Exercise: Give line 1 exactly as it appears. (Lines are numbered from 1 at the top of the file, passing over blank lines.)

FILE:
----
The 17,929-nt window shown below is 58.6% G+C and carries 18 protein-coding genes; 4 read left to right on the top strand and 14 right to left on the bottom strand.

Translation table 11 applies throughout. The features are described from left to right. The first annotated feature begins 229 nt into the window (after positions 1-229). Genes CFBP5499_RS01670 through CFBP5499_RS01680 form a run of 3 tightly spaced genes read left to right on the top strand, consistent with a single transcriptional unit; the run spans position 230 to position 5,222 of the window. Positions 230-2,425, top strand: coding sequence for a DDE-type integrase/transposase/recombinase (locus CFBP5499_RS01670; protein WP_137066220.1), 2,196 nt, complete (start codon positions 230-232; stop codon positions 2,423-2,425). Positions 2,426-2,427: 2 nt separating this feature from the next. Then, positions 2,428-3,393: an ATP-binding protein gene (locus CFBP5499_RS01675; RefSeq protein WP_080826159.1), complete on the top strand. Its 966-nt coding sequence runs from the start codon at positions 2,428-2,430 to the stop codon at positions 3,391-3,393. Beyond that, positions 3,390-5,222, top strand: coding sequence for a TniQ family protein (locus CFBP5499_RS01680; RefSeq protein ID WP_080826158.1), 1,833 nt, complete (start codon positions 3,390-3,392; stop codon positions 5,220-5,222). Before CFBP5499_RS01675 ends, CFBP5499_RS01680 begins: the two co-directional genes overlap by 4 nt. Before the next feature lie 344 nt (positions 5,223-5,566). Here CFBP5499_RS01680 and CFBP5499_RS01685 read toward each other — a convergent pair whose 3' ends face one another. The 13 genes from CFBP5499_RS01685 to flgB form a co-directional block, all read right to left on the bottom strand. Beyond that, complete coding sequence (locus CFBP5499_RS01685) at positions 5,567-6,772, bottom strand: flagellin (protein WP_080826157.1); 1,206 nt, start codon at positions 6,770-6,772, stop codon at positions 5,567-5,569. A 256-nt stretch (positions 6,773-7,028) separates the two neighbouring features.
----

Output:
The 17,929-nt window shown below is 58.6% G+C and carries 18 protein-coding genes; 4 read left to right on the top strand and 14 right to left on the bottom strand.